Technically speaking, to ensure that a “minimum level of access” is an enforceable standard, the FCC proposes to define the term as a requirement that ISPs apply no less than their best efforts to deliver traffic. ISPs would be free to negotiate better than typical delivery with edge providers, while supposedly being prohibited from degrading or blocking anyone. However, creating fast lanes for some automatically creates worst-efforts for those who cannot afford the fast lanes. Delivering Web traffic is a zero-sum game, and speeding up one site’s traffic necessarily means slowing down someone else’s. This is antithetical to a neutral net.

The loopholes allowing for a segregated Internet are just those contained within the no-blocking provision — what is supposed to be the strictest portion of the proposed new rules. When we get deeper into the FCC’s Notice of Proposed Rulemaking, or NPRM — to the discussion surrounding discrimination — it becomes apparent that the Internet as we know it will cease to exist if the FCC goes ahead with its current plan.

The FCC calls encouragement of individualized negotiation an “essential element” of its proposed approach. To try to counter the harms that will inevitably flow from those negotiations, the Commission says it will limit ISPs to “commercially reasonable” practices. But the D.C. Circuit has already said that “commercially reasonable” means ISPs have substantial wiggle room to make individual deals and discriminate among content providers. With the “commercially reasonable” standard, the FCC is explicitly allowing for paid-prioritization deals.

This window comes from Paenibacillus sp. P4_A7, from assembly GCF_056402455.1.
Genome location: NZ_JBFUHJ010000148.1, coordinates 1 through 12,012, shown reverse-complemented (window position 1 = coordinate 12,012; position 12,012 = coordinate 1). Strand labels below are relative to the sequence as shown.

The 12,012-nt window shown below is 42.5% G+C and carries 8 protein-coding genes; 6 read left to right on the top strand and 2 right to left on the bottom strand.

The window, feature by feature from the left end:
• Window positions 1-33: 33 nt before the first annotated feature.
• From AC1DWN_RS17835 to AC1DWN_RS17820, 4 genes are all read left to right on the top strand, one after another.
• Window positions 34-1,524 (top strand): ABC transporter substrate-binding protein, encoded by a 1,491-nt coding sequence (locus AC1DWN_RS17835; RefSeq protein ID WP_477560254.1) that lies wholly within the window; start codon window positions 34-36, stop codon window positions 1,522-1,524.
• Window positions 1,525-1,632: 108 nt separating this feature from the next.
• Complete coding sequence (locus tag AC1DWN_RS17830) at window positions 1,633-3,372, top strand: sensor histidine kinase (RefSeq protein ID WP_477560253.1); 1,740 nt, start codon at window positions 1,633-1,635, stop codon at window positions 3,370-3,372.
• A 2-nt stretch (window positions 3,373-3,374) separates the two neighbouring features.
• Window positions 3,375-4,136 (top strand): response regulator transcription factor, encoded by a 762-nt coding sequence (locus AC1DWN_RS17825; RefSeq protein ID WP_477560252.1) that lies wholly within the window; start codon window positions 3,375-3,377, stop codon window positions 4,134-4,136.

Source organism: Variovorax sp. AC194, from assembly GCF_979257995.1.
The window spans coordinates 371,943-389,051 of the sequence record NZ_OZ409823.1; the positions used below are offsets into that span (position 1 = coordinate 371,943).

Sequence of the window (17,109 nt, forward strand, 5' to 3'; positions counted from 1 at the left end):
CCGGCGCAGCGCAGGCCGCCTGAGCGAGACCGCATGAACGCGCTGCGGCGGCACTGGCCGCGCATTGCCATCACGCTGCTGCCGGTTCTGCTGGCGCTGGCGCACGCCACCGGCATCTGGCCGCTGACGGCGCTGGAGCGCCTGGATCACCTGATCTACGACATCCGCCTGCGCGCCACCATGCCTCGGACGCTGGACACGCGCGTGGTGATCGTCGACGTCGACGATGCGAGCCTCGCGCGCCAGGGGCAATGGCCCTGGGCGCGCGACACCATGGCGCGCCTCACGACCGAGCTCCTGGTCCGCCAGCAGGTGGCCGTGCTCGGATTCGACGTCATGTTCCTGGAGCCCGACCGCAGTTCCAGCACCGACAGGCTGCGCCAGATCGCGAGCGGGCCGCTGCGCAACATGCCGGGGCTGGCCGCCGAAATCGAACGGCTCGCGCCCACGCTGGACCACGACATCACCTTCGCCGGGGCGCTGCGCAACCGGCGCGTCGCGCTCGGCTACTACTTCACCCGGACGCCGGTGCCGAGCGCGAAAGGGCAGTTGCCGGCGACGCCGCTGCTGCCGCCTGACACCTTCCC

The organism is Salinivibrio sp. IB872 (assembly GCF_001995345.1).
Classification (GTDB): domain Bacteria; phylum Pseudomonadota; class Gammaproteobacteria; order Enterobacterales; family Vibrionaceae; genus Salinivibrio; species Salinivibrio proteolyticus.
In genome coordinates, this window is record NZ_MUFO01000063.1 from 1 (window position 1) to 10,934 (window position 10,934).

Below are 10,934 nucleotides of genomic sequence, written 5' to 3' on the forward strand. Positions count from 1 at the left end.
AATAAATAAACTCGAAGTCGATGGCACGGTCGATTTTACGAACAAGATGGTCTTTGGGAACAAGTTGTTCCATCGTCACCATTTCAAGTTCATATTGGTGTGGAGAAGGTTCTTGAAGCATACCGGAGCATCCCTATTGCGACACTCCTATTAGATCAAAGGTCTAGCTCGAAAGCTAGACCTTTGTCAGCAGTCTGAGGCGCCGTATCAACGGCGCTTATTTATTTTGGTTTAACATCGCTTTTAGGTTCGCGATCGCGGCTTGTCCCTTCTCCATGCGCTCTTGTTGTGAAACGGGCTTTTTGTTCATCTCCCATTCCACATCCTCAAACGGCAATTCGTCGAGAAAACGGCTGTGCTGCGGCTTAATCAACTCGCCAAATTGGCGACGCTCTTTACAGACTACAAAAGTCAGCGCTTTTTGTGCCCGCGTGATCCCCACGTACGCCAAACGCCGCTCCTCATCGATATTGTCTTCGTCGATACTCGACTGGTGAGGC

Still, the FCC seems to think that it can somehow escape endorsing paid prioritization if it identifies factors that the agency will use to administer the commercially reasonable standard. Proposed factors include the impact on present and future competition, the extent of an ISP’s vertical integration, the impact on consumers, and the impact on speech and civic engagement. And this list goes on, creating a maze through which all those who wish to engage with an ISP’s customers would have to navigate.

But what if a content provider doesn’t negotiate with an ISP, either because it doesn’t want to spend the time finding its way out of the FCC’s maze of commercial reasonableness, or because it cannot afford to?

The NPRM poses this question and in doing so, the Commission inadvertently cuts to the heart of the problem — that the proposed rules effectively impose an obligation to try to negotiate with each and every Internet service provider in the U.S. Should you refuse to deal, you risk discrimination. What’s more, there is an added layer of unfairness for customers of smaller ISPs. If edge companies decide that it’s only worth it to negotiate with the biggest ISPs that reach most of America, customers of smaller ISPs may have a far worse experience than others.

So how could the FCC salvage real Net Neutrality?

The FCC claims to be following the D.C. Circuit’s instructions in concluding that discrimination must be allowed. In doing so, it has chosen to “tentatively conclude” that the best way to save Net Neutrality is to ground its rules in the authority provided by Section 706 of the Telecommunications Act as opposed to Title II of the Communications Act, which sets the rules of the road for common-carrier services. And by “tentatively conclude,” I mean that the FCC has pretty much made up its mind. The Commission, or at least Chairman Wheeler, is convinced that it’s just not time for Title II.